We did laundry together. Not a joke, people. (Life as a mother can sometimes revolve around laundry — we know this). I remember washing baby clothes and blankets before they were born just to smell that super-sweet iconic ‘baby scent’ from Dreft to get myself in the mood for newborn-life. (I remember that time so fondly that, to this day, I’ll often gift a bottle with personal care items to expecting friends in a cute ‘Nesting Kit’…)
Folding that fresh laundry bonded my babies and me — I remember how much that smell of babyhood helped me feel more capable, in-control and closer to my girls, especially on some of those hard days. When my daughters were brand new, I’d prop them in their bouncy-chair next to the dryer and chat with them while I folded their tiny clothes. Little did I know that ‘baby smell’ would actually prove to bond us too — a new survey just found that 8 out of 10 parents say Dreft’s scent helps us parents feel more bonded to their children. 94% of parents say the scent of Dreft reminds us of baby — and when we’re apart, 87% of parents agree that the Dreft scent helps us feel more connected and closer to our little ones. Crazy but true….
Sorting onesies — with my daughters in their baby swings staring and smiling at me — quickly evolved into 3 and 4 year old toddlers throwing clothes in the washer, 5 year olds playing a ‘name who this shirt belongs to’ game (as I folded) and 6 and 7 year olds helping me pour detergent and pushing the start button. Dreft’s purtouch is also the #1 pediatrician & dermatologist recommended baby detergent, hypoallergenic and exclusively formulated to be gentle on baby’s skin — its ingredients are 65% plant-based and it’s earned bio-based certification from the USDA BioPreferred program. I guess doing laundry together has become sort of a kid-raising essential in my house…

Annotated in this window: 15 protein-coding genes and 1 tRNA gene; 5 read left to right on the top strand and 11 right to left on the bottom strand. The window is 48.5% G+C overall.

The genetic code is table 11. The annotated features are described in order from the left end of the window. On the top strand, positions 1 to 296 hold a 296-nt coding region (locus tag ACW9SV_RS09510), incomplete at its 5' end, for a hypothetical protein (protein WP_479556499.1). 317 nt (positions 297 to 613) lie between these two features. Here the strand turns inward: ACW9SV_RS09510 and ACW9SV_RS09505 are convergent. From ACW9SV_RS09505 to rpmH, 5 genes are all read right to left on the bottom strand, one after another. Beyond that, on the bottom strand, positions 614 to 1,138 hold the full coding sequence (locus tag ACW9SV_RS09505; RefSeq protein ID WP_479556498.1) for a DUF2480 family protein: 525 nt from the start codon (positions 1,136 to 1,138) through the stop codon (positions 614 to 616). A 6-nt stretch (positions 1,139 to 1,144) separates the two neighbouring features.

I set limits and rules… and rarely ever wavered. Yes, all parents set rules… but I don’t bluff. Never have, most likely never will. I started when they were toddlers and stuck to whatever I said – none of this, “Oh, they’re three, they don’t know any better” nonsense if one of them started screaming at the top of her lungs in a busy restaurant. Now, if I say “There’s no screen time right now,” that means that the TV will *not* be turned on even if two certain little people throw major fits and whine and cry about it. There will also *not* be any more candy if I say “no more candy right now.” No means no — and I don’t cave no matter how loud, persistent and/or obnoxious anyone might get in a grocery store aisle. Sticking to limits isn’t easy, but I’m finding I’ve reaped more long-term respect (and better behavior) from my kids because I started early, stayed strong and maintained steadfast and appropriate control as a parent.
Bonding with our kids like this, every day, in a way that shapes them into responsible people is when real parenting success happens. It also reminds all of us that every life-moment counts towards something bigger and more significant (even the seemingly-mundane ones) because we find ourselves more connected to our kids. And isn’t that the end game?